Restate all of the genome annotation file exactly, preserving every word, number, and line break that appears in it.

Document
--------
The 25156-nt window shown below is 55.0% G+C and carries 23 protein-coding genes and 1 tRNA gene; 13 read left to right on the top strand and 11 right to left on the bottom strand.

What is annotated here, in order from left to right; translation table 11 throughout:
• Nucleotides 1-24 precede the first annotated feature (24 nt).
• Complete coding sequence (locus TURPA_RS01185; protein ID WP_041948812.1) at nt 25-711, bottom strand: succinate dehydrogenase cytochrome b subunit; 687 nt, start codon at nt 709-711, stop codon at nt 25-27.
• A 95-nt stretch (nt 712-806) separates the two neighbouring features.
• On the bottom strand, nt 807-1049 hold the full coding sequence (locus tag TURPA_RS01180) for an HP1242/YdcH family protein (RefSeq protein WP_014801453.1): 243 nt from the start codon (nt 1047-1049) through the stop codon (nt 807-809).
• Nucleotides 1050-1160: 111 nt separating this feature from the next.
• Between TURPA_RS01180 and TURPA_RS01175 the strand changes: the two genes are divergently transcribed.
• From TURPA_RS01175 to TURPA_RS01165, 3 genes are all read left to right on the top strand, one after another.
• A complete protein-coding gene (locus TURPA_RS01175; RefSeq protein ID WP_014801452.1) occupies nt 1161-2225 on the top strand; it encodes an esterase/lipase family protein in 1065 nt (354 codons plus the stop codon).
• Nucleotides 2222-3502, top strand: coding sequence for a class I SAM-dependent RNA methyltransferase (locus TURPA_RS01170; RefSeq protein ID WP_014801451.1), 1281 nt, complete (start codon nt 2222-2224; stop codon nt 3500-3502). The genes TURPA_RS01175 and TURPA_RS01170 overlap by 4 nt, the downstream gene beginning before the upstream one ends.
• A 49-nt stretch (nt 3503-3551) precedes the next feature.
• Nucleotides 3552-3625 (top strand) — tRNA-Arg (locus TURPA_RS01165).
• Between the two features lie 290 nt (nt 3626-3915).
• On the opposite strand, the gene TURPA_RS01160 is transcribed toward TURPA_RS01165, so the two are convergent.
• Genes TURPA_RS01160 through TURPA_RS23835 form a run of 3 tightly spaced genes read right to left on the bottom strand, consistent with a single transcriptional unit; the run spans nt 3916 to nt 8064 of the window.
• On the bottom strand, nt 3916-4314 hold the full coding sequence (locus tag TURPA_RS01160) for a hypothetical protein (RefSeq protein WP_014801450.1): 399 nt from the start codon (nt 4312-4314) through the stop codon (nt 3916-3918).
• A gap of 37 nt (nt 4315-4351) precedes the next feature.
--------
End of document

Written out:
The 25156-nt window shown below is 55.0% G+C and carries 23 protein-coding genes and 1 tRNA gene; 13 read left to right on the top strand and 11 right to left on the bottom strand.

What is annotated here, in order from left to right; translation table 11 throughout:
• Nucleotides 1-24 precede the first annotated feature (24 nt).
• Complete coding sequence (locus TURPA_RS01185; protein ID WP_041948812.1) at nt 25-711, bottom strand: succinate dehydrogenase cytochrome b subunit; 687 nt, start codon at nt 709-711, stop codon at nt 25-27.
• A 95-nt stretch (nt 712-806) separates the two neighbouring features.
• On the bottom strand, nt 807-1049 hold the full coding sequence (locus tag TURPA_RS01180) for an HP1242/YdcH family protein (RefSeq protein WP_014801453.1): 243 nt from the start codon (nt 1047-1049) through the stop codon (nt 807-809).
• Nucleotides 1050-1160: 111 nt separating this feature from the next.
• Between TURPA_RS01180 and TURPA_RS01175 the strand changes: the two genes are divergently transcribed.
• From TURPA_RS01175 to TURPA_RS01165, 3 genes are all read left to right on the top strand, one after another.
• A complete protein-coding gene (locus TURPA_RS01175; RefSeq protein ID WP_014801452.1) occupies nt 1161-2225 on the top strand; it encodes an esterase/lipase family protein in 1065 nt (354 codons plus the stop codon).
• Nucleotides 2222-3502, top strand: coding sequence for a class I SAM-dependent RNA methyltransferase (locus TURPA_RS01170; RefSeq protein ID WP_014801451.1), 1281 nt, complete (start codon nt 2222-2224; stop codon nt 3500-3502). The genes TURPA_RS01175 and TURPA_RS01170 overlap by 4 nt, the downstream gene beginning before the upstream one ends.
• A 49-nt stretch (nt 3503-3551) precedes the next feature.
• Nucleotides 3552-3625 (top strand) — tRNA-Arg (locus TURPA_RS01165).
• Between the two features lie 290 nt (nt 3626-3915).
• On the opposite strand, the gene TURPA_RS01160 is transcribed toward TURPA_RS01165, so the two are convergent.
• Genes TURPA_RS01160 through TURPA_RS23835 form a run of 3 tightly spaced genes read right to left on the bottom strand, consistent with a single transcriptional unit; the run spans nt 3916 to nt 8064 of the window.
• On the bottom strand, nt 3916-4314 hold the full coding sequence (locus tag TURPA_RS01160) for a hypothetical protein (RefSeq protein WP_014801450.1): 399 nt from the start codon (nt 4312-4314) through the stop codon (nt 3916-3918).
• A gap of 37 nt (nt 4315-4351) precedes the next feature.